There was only one good thing going for me – I was recently out of a relationship and not interested in dating generally. I was lonely on the social front but not on the romantic one.
I looked out the window and saw only rain. I looked around the room and saw only dust – and the shell of a dead beetle. I looked around and saw no friends. I suppose I could have invited some not-really-and-never-going-to-be-friends people along, but that felt, honestly, even sadder.
So I laid on my musty bed with the heinous blue-and-yellow poly-blend comforter and cried deep into the pillow.
Then, as I’m not the sort to do wallow for very long – my lowest moods tend to come and go like plum rains, very intense when the sky breaks but clearing up fairly quickly – I decided that I had to do something on my birthday even if it wasn’t perfect, or even all that great.
So I got up and dusted myself off – this wouldn’t have been so bad if I hadn’t had to literally dust myself off – and grabbed my guidebook to find an Indian restaurant. If I was going to have a craptacular pouring birthday with no friends, I would at least have Indian food!
I didn’t know how to navigate the buses yet and took the MRT, transferring twice to Zhongshan Jr. High School station (now I’d just take the 74, 642 or 643). The only Indian restaurant in the book was called Hindoostan, which didn’t sound promising, but it was something and at least I could get some restorative spices in my gut to work their spicy magic.
The ceiling was decorated with Christmas ornaments (?!), the atmosphere was bland and the food, while spicy, had the slightly turgid aura of pre-cooked and microwaved food – the spices were Indian, but otherwise it was equivalent in quality to 7-11 Japanese curry over rice. Fatty mutton chunks swam sadly in oil-slicked rogan josh paste, samosas deflated softly where they should have been slightly crispy, and the gulab jamun was from a can. Around me, diners ate in groups – some of them Indian, which surprised me, because no Indian I know would eat this food twice – only I consumed my repast alone, shoulders hunched slightly over the table, as though I were trying to keep out the driving rain.
I walked back to the MRT, as deflated as a microwaved samosa, and climbed back on the brown line as dejected as I’d been when I I’d ridden it earlier. The rain started up again, and as I flew over Fuxing Road, I looked down at the streets winding away toward other parts of the city. Full of cars, full of people fighting with their umbrellas and sidestepping puddles. Full of people going about their lives, going to see friends or family, going home and enjoying their loved ones. I am sure plenty of them were not so lucky and as I looked out over Nanjing East Road, crammed with the red rear lights of cars, that some of those drivers were winding their way back to an equally lonely home, but at least they were from here, they lived here, they had a life here and they could at the very least speak the language in more than broken bits. From my fast-moving perch, the streets below were ribbons of urban life, and I was not a part of them.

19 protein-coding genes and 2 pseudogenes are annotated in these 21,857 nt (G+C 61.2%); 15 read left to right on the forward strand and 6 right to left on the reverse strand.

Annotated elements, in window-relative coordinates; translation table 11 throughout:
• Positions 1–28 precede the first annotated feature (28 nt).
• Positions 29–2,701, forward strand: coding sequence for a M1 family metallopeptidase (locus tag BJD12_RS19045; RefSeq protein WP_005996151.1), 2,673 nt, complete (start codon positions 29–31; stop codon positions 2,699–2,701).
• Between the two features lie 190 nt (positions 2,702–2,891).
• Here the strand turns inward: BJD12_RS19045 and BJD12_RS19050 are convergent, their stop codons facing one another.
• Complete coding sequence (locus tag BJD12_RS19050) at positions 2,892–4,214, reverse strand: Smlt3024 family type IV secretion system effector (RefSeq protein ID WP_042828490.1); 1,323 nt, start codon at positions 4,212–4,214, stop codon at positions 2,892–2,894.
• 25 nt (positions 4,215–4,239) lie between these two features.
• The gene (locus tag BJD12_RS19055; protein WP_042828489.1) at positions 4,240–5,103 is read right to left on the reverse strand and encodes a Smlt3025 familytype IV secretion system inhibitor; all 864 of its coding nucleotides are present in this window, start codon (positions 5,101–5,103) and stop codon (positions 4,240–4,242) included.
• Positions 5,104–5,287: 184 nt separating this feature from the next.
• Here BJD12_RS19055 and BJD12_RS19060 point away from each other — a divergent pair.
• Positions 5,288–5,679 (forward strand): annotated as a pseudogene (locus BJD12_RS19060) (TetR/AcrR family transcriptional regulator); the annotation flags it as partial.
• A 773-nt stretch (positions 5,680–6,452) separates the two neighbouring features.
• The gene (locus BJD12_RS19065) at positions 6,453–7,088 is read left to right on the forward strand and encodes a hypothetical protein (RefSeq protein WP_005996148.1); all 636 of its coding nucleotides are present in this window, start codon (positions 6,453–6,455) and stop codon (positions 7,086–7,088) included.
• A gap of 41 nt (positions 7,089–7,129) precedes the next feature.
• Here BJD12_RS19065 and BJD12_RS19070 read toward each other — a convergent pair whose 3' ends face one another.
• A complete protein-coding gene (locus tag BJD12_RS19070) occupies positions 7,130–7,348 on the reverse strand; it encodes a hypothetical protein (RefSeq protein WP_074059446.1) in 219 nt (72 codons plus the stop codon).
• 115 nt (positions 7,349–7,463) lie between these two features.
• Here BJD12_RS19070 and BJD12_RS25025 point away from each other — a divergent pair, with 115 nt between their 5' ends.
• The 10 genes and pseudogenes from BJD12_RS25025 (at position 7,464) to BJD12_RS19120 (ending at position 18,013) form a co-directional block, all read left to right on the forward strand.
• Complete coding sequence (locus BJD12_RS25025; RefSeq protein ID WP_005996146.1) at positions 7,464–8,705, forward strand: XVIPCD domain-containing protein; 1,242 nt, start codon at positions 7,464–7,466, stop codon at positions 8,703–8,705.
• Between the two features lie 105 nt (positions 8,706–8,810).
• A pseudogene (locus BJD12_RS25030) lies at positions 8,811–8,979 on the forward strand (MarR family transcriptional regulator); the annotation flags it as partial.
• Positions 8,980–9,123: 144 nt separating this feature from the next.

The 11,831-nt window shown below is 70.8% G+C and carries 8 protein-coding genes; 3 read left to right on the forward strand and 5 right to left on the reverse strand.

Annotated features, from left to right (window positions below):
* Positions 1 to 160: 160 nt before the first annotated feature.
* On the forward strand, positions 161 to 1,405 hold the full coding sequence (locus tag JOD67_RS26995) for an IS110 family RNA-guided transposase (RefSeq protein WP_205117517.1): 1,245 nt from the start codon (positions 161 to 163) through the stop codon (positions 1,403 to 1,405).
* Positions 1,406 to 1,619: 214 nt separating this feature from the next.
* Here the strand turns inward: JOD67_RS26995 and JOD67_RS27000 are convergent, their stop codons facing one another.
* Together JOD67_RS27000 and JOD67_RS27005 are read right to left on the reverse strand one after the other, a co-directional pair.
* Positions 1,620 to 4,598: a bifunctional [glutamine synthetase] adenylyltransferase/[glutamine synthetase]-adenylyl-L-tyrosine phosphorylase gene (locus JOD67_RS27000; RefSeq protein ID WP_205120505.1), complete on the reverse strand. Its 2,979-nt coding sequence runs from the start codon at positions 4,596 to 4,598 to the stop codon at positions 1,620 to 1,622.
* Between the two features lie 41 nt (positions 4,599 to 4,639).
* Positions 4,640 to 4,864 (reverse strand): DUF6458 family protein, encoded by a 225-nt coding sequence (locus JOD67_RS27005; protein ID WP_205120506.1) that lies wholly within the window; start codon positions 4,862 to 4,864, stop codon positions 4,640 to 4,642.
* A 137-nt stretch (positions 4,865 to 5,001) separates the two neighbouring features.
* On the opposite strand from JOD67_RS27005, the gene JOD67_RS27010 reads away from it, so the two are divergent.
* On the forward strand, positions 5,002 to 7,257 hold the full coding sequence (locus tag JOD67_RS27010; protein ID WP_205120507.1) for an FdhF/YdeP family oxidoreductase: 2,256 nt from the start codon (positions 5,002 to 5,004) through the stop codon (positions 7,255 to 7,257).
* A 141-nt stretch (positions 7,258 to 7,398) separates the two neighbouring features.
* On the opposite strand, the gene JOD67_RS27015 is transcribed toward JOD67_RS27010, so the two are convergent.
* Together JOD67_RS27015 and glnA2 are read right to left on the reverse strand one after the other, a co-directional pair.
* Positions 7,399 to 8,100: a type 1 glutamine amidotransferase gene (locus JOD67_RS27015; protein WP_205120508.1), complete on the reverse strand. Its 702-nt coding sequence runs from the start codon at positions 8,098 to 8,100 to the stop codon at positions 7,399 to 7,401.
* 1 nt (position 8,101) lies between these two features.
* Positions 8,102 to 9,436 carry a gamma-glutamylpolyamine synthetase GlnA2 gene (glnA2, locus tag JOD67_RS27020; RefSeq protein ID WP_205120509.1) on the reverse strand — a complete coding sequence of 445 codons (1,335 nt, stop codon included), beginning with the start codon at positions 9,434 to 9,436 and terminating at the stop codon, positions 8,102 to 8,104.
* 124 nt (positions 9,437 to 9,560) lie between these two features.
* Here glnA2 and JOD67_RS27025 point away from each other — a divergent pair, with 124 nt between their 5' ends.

The windows of the brown line were rippled with rain, the city lights creating undulating colors and blurring the scene. I was not crying outwardly now, but I may as well have been. The slashes of water obscuring my view made me see the world as though I was.
I remember thinking – I wish I had friends here. Not nameless, faceless hypothetical friends, but my friends. If I could have any one of them here, which would I pick? Brendan – immediately Brendan (which was not the first clue that he was the person I should be with).
Soon after that, I did begin to form friendships. I met my good friend Becca and through her, Roy and Cherry. I befriended Ray and Cara – some students of mine – and spent Christmas in Lishan with Cara. My friend Julian visited me, as did Brendan (who, as you know, later moved here). I attended a few parties and expat gatherings. I found a new job after my first year contract was up at Kojen – I really couldn’t stand the idea of staying there for even one more year even though I wanted to stay in Taipei – discovered many of Taipei’s hidden gems, enjoyed occasional good weather, moved out of that dismal apartment, made friends and watched a relationship blossom into marriage.
Things did get better – a lot better! – but I can’t deny it, those first few months in Taipei were wretched. Had I been a weaker person, I probably would have packed up and gone home. Today, I’m glad I stuck it out: I want to try and live in other places at some point, but it can’t be denied – it’s hard to imagine leaving Taipei. I love this place.
Only blue skies from now on?